Also, OOP doesn't instantly equal slow the same way C++ doesn't instantly equal fast. Overusing OOP's hierarchical design leads to poor performance because you are not aware of it's data structure. Read more here : OOP is dead, long live OOP.
DOD's exciting untapped potential
I will simply quote from http://dataorienteddesign.com, an online free DOD book also available on paperback :
As we now live in a world where multi-core machines include the ones in our pockets, learning how to develop software in a less serial manner is important. Moving away from objects messaging and getting responses immediately is part of the benefits available to the data-oriented programmer. Programming, with a firm reliance on awareness of the data flow, sets you up to take the next step to GPGPU and other compute approaches. This leads to handling the workloads that bring game titles to life. The need for data-oriented design will only grow. It will grow because abstractions and serial thinking will be the bottleneck of your competitors, and those that embrace the data-oriented approach will thrive.
It is simply exciting that you could be ahead of competitors where they couldn't follow you! (If they stayed with OOP) Also that currently DOD is far from norm of the industry, it is also thrilling that you could be one of the earliest adopter, should DOD rise to mainstream fame in the future.
Also there are problem domain that are naturally suited to DOD as well, not just "everything could be thought in OOP". You are expanding your thinking toolbox by knowing DOD, just like reading an algorithm book make you able to map various problems to classic problems solved with graphs, dynamic programming, or clever data structures.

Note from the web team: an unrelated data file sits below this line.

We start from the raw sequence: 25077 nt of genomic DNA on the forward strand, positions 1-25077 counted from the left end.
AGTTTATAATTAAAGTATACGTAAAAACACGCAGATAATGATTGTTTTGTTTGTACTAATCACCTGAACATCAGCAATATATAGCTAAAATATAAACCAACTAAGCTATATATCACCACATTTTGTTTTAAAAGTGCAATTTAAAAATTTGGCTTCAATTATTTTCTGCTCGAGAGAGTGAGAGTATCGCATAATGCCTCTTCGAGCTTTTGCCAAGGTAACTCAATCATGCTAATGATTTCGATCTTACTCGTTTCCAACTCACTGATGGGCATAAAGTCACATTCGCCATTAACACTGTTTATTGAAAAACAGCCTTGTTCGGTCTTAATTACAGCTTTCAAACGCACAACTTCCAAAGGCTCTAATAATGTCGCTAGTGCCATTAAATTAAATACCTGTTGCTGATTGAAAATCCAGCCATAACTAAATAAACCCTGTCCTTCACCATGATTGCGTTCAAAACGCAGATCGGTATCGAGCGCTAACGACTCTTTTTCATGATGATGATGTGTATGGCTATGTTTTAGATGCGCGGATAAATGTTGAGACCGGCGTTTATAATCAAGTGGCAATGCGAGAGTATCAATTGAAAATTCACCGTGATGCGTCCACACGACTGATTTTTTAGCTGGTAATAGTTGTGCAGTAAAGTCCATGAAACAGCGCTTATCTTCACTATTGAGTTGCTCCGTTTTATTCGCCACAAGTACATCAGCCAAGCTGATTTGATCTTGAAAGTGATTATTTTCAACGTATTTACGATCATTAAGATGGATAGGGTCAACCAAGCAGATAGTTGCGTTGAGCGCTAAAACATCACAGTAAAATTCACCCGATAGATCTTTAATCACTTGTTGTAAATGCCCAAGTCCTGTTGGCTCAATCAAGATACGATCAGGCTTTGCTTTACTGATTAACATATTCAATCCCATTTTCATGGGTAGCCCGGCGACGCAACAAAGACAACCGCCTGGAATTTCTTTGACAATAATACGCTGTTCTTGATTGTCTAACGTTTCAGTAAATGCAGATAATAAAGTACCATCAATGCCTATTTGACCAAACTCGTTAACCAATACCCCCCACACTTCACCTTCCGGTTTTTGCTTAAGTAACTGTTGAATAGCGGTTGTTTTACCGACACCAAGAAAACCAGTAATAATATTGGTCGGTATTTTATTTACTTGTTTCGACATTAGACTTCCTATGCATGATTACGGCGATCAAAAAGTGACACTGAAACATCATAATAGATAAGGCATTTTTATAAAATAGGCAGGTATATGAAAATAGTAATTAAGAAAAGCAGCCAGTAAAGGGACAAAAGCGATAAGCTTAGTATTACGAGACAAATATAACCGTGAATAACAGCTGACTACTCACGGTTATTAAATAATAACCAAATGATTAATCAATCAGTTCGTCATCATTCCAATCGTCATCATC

Keep on learning
Putting performance or usability asides. Do you love learning? I really do, but not everyone.
Frankly I have come a long way with OOP and it is getting stale and boring. Reading website like http://dataorienteddesign.com is just like making a new character in MMORPGs as a different class from your old character, it level up crazy fast and fun. Unity may bring pain along the way, DOD maybe super unwieldly to use now, but if tagging along will get me a nice ride on learning track then I'm on it. I know by myself I would get lazy, so it's nice that the engine is forcing me to learn. In this viewpoint I want to stick with Unity because it challenges and keeps me on the edge.